It has been a challenging few years for retailers, especially as they are more likely than average to face risk, according to FIS’ Global Innovation Report. With 89% of retailers concerned about rising inflation, and 78% worried about supply chain disruption, industry norms have been flipped.
As economic headwinds steer spending toward essential items and a more selective palate, it is clear that retailers must adapt to evolving consumer preferences and tech innovations.
The latest report by the Australian Retailers Association showed that Boxing Day spending was set to increase 1.6% last year, up from $1.23 billion. It is a promising sign that shows that while Australian consumers are budget-conscious, they will spend if there is a good deal.
As we enter the new year, retail-tech trends that lean towards greater customer-centricity, AI-driven innovation and increasingly embedded payments will continue at pace, but how and where these are applied is likely to change.
Digital interactions are now the norm for consumers. With everyday services increasingly interconnected with the virtual world, merchants must follow suit by developing new retail initiatives and ditch outdated practices. While the younger generation has traditionally led the charge in adopting ecommerce, social platforms, and smart devices, it is clear that older generations are not only catching up but are eager for change.
In order to stay on top of consumer preferences, the following tactics will be key in 2024:
Frictionless access to hybrid services like BOPIS and click and collect
The era of ‘Buy Online, Pay In Store’ (BOPIS) and click-and-collect has redefined convenience for modern shoppers. By seamlessly blending online and offline channels, retailers empower customers with the flexibility to choose how they want to shop. Myers, Australia’s largest department chain is one example of a long-running brand that now offers click and collect. This not only enhances customer satisfaction but also provides retailers with valuable data insights into consumer preferences and behaviours.
New ways to aid product discovery, price and feature comparison across channels
Creating excitement around product discovery is essential for capturing consumer attention. Retailers are now leveraging advanced technologies to facilitate dynamic price and feature comparisons across multiple channels. The National Basketball Association (NBA) is an example of a brand that integrates augmented reality (AR) and virtual reality (VR). They launched an exhibition in November 2023 allowing visitors to virtually experience products, making informed decisions before making a purchase.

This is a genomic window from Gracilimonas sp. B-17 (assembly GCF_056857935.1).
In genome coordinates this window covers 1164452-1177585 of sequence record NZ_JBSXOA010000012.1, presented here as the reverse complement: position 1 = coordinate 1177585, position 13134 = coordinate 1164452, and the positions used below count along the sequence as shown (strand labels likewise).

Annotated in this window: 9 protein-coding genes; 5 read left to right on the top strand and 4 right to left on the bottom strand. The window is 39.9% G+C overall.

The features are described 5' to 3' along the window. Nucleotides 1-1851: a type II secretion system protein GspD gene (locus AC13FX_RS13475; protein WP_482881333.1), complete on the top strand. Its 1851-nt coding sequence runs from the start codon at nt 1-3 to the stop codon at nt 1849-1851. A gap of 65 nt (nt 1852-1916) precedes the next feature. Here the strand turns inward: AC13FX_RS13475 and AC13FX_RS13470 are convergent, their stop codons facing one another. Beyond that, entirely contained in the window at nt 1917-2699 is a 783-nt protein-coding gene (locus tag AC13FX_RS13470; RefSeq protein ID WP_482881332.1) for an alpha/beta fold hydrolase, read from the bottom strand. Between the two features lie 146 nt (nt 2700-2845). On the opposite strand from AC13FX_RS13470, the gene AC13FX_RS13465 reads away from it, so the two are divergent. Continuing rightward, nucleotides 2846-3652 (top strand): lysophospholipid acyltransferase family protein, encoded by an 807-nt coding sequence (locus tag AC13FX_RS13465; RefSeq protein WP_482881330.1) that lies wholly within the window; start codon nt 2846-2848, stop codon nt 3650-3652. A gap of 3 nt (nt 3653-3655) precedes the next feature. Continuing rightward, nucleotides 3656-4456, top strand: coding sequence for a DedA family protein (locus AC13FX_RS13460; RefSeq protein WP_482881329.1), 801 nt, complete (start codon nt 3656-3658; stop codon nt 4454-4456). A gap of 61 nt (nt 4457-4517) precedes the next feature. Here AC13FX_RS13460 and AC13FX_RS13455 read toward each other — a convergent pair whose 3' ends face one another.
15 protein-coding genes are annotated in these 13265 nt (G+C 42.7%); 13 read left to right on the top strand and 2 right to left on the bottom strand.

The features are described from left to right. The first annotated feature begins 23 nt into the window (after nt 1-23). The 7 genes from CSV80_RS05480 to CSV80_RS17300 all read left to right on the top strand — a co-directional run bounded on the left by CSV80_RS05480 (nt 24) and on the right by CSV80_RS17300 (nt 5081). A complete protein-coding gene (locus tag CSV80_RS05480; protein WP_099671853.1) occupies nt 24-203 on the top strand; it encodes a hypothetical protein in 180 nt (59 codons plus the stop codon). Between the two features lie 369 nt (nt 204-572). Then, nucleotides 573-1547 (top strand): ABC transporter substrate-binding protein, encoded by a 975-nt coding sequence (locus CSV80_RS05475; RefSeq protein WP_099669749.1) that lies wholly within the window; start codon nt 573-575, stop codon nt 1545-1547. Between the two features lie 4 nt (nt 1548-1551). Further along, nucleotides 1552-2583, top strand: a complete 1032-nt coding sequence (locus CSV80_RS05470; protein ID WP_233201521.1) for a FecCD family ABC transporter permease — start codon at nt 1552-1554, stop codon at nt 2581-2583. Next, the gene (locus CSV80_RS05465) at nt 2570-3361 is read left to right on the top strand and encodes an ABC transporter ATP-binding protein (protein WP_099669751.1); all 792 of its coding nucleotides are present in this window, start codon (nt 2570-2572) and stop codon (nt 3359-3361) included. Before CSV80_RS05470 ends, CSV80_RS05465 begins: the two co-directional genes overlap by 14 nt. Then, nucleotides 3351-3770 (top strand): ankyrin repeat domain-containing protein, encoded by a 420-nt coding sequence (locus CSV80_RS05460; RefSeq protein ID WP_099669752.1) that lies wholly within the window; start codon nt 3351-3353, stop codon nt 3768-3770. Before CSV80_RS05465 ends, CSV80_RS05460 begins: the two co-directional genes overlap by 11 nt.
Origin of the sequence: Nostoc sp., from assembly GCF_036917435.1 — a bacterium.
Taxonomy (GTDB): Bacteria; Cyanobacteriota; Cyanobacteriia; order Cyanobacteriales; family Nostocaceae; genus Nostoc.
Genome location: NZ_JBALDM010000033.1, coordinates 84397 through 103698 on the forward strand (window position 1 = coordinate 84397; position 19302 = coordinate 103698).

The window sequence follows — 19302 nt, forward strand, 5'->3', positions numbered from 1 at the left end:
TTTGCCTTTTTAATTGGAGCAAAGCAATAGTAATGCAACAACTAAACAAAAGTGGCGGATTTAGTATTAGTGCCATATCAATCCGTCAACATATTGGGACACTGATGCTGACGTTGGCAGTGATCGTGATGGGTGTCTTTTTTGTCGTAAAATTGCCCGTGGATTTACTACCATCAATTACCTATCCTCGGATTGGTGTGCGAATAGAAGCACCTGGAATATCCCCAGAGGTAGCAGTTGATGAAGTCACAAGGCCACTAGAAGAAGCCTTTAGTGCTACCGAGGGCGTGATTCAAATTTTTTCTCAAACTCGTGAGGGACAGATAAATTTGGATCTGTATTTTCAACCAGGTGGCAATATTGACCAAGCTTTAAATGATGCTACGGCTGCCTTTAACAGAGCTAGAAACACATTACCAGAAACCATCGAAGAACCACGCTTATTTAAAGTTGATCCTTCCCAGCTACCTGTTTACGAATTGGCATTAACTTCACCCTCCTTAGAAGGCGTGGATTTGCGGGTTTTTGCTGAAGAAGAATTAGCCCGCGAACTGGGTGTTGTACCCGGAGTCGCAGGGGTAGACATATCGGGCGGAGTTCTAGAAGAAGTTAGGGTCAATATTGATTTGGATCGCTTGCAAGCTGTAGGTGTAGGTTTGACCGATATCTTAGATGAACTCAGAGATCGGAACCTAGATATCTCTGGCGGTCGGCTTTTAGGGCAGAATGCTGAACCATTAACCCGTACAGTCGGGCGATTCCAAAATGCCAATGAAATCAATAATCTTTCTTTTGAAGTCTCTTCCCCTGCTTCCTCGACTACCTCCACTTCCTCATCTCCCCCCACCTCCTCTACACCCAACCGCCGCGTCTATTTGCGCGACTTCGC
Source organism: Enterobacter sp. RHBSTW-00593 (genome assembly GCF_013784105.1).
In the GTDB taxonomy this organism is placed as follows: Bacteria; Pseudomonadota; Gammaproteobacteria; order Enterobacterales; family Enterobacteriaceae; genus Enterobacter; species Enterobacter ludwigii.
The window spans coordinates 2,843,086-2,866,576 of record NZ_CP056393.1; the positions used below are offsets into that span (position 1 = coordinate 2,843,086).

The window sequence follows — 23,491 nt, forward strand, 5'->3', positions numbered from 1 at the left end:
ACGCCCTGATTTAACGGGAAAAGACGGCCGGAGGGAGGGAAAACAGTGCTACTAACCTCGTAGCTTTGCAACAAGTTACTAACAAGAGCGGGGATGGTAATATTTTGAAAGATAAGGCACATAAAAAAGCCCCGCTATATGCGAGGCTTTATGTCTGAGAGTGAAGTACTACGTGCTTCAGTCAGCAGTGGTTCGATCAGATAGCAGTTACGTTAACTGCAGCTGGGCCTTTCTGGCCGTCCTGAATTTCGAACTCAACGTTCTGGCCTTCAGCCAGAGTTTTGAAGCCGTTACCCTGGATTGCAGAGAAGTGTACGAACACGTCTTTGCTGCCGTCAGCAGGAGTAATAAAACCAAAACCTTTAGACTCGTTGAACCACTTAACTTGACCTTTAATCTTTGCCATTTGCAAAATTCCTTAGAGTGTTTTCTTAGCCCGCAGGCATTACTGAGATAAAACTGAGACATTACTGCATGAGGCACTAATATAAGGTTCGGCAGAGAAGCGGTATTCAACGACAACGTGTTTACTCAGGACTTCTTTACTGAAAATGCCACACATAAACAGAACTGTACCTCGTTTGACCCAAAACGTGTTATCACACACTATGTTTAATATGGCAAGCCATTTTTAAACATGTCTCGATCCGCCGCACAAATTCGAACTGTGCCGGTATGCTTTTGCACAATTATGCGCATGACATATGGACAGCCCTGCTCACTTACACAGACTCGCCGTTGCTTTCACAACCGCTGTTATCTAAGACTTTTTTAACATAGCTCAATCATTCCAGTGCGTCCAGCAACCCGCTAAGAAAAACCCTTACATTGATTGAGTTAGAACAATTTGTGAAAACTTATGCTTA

Intuitive tools that help buyers navigate more easily in store
The brick-and-mortar experience is undergoing a transformation with the introduction of intuitive tools like QR codes and mobile apps. These technologies enable shoppers to navigate stores effortlessly, access product information, and receive personalised recommendations. As a result, the traditional in-store experience becomes a seamless extension of the digital journey.
Individually personalised offers, promotions and loyalty schemes
In the age of data-driven retail, personalisation is key to building lasting customer relationships. Retailers are now harnessing AI to analyse customer data and deliver individually tailored offers, promotions, and loyalty schemes. This not only increases customer satisfaction but also fosters brand loyalty in a crowded market.
AI-driven content, bot-support and curated offerings
The integration of AI-driven content and chatbots is streamlining customer interactions. Through personalised recommendations and efficient query resolution, retailers can enhance the overall shopping experience. AI algorithms can analyse customer behaviour, enabling businesses to curate offerings that align with individual preferences, which can lead to increased engagement and conversion rates.
The right mix of payment choice
The modern shopper values flexibility in payment options and retailers are listening; allowing consumers to pick their choice and budget responsibly. Whether through one-click payments for the tech-savvy or recurring payments for subscription-based services, providing diverse payment options enhances the customer experience and fosters trust.
With growth-hungry merchants looking for new ways to capture a larger slice of the market, delivering tech that makes stores smarter, experiences seamless and that boosts checkout choice and empowerment makes commercial sense. Merchants that understand how to fully connect omni-channels not just across touchpoints, but also across a broader range of consumer segments, will be best placed to thrive.
While payments diversify and retail tech becomes more ubiquitous, intuitive, and invisible, it’s clear that exciting new connected services are welcomed by all. As next-level retailing comes of age, it’s time for merchants, developers, and tech-providers to rise to the challenge and accept that “we are all next generation shoppers now”.
Paul Koopmans is vice president for Australia and New Zealand at Worldpay from FIS.